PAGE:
Families come for the turkey, the pumpkin pie, the cranberry sauce and the company. If there is a time for reflection, it takes second billing to football, chatting and dessert.
Not that there’s anything wrong with that. But what if we made our Thanksgiving meal an opportunity to give real thanks – or, even better, to give back?
What if, in addition to enjoying full plates of food, we placed a single empty plate on our table to remind ourselves of the millions of people who cannot feast like us? What if, in addition to swapping family stories and jokes, we took a moment to remember stories like that of Jonas Deronzil, a Haitian farmer who struggled to feed his family after cheap rice imported from America with the best of intentions undercut his profits and put his livelihood at risk?
And what if, as we think about thanks, we also consider how we can spread thanks beyond ourselves?
Thanking is not just about acknowledging what was and is; it is about understanding what can be as a result of our privilege and abundance. It is about recognizing that our gratitude affects our attitude. What a gift to be able to eat. But what a wasted gift if we don’t recognize the structures that allow us to eat and empower us to support others building those structures for themselves. And what a cruel gift, if through our bounty, we lapse into indifference or even cause unintended harm.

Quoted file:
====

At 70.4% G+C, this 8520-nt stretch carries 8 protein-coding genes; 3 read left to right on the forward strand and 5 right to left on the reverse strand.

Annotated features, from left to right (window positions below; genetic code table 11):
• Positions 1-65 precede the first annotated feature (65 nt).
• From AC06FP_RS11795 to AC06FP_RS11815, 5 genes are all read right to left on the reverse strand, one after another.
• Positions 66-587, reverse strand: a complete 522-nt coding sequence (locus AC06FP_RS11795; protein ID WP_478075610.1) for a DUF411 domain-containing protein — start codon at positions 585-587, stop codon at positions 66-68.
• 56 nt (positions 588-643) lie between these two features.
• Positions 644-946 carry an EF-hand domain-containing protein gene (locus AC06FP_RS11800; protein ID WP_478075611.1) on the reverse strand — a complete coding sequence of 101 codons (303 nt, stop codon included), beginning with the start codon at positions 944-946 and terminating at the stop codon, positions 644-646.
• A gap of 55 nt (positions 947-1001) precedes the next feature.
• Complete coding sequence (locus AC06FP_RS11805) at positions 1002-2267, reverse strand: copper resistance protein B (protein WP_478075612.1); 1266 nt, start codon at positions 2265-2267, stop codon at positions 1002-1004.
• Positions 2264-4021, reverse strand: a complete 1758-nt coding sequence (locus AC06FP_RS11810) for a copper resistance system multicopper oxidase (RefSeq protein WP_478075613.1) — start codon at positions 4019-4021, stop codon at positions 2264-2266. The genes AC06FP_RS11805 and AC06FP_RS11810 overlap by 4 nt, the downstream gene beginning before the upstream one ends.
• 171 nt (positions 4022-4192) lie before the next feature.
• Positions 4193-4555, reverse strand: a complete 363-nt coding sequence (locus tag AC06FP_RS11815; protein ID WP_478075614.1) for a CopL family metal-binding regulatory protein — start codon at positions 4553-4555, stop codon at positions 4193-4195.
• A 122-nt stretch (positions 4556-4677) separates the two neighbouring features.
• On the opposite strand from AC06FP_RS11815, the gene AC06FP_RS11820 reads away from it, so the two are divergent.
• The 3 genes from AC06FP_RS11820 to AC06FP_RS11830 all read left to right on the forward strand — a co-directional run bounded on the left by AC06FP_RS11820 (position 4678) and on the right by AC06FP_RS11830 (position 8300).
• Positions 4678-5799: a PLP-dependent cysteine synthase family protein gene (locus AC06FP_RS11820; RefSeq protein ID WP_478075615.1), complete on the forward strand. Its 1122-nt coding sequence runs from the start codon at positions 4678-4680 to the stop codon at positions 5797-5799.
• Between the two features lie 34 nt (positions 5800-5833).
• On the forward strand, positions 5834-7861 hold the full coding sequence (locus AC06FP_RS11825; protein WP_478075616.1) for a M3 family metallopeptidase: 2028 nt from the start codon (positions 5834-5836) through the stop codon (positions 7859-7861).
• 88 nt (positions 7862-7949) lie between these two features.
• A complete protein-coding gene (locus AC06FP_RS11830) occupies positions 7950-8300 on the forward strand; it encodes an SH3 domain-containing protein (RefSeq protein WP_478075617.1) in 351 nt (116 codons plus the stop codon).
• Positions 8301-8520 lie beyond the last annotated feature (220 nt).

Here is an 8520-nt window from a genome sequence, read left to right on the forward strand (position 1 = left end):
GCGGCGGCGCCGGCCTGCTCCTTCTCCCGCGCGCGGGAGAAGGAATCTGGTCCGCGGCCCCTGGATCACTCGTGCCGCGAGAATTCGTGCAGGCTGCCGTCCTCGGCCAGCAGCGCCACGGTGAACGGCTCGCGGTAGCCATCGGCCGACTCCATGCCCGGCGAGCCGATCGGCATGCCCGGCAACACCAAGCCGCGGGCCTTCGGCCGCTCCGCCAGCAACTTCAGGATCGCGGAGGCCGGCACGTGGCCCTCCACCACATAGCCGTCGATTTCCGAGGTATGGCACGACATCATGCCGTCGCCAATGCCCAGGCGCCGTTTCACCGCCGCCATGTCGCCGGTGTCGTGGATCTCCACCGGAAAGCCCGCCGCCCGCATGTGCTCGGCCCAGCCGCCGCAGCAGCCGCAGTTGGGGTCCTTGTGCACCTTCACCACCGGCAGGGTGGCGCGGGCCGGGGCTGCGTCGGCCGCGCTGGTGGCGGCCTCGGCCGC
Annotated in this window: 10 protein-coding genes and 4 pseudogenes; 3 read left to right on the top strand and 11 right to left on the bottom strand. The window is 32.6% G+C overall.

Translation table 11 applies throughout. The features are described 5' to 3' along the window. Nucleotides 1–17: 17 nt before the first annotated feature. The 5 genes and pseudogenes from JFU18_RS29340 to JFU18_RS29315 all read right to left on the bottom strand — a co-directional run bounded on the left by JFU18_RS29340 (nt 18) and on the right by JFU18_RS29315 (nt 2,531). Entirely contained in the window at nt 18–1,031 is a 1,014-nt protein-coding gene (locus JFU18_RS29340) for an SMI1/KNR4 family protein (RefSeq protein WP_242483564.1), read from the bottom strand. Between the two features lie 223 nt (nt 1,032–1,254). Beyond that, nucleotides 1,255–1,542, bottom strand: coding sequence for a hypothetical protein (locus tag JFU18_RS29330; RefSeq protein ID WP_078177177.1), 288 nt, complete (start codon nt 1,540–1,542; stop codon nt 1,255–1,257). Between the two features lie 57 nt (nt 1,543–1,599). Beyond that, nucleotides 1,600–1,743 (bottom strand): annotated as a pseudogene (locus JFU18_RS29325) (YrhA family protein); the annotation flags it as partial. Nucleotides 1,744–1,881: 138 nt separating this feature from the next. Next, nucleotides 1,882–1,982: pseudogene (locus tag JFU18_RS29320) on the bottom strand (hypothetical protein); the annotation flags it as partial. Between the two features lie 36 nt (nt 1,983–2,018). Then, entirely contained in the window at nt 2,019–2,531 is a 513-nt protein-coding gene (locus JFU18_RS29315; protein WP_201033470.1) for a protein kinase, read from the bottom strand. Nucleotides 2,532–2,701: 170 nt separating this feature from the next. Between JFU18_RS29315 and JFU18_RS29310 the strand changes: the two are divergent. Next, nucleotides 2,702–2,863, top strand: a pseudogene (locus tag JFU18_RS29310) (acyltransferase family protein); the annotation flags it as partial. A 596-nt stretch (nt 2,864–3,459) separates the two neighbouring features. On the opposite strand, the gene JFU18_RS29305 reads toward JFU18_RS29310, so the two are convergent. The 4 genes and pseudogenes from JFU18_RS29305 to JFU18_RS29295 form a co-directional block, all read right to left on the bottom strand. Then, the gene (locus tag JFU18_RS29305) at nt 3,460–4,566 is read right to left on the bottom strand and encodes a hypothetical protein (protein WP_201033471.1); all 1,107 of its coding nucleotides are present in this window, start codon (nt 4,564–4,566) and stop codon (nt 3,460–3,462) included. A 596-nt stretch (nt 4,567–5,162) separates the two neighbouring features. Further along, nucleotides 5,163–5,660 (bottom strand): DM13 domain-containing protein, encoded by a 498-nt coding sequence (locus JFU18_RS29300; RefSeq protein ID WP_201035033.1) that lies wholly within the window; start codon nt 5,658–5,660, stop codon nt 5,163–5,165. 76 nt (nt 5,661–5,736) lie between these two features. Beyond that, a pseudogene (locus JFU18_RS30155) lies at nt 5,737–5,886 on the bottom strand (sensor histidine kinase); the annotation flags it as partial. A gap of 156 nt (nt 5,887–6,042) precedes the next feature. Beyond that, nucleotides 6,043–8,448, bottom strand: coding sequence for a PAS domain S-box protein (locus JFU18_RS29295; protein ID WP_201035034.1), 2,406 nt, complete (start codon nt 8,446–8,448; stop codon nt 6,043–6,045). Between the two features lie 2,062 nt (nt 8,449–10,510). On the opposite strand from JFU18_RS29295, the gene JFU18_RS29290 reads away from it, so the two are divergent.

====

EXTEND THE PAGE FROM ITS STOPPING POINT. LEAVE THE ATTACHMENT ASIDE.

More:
Jonas’s story is one example of such harm. This month, through Global Hunger Shabbat and 18 Days of Action — two rallying pieces of AJWS’s campaign Reverse Hunger: Ending the Global Food Crisis — we learned about how our government’s policies, such as international food aid, must do better to alleviate global hunger. We also took action to mobilize our communities to raise awareness about this important issue and call upon the U.S. government to be our partner in reversing hunger. But the work has only just begun.
True gratitude is thanks that leads to action. This Thanksgiving, let’s fulfill the Jewish value of hakarat hatov — thankfulness, literally “recognition of the good” — by recognizing not only what is good, but how far we have to go to perpetuate that good, bringing thankfulness to the whole world.
Thankfulness… and food, too.
What are your ideas for a Thanksgiving ritual to remember those without food worldwide? Please share your ideas in the comment section below!
For more materials on the intersection between Jewish values and food justice and ways to take action through Global Hunger Shabbat, the 18 Days of Action and AJWS’s Reverse Hunger Campaign, check out www.ajws.org/reversehunger.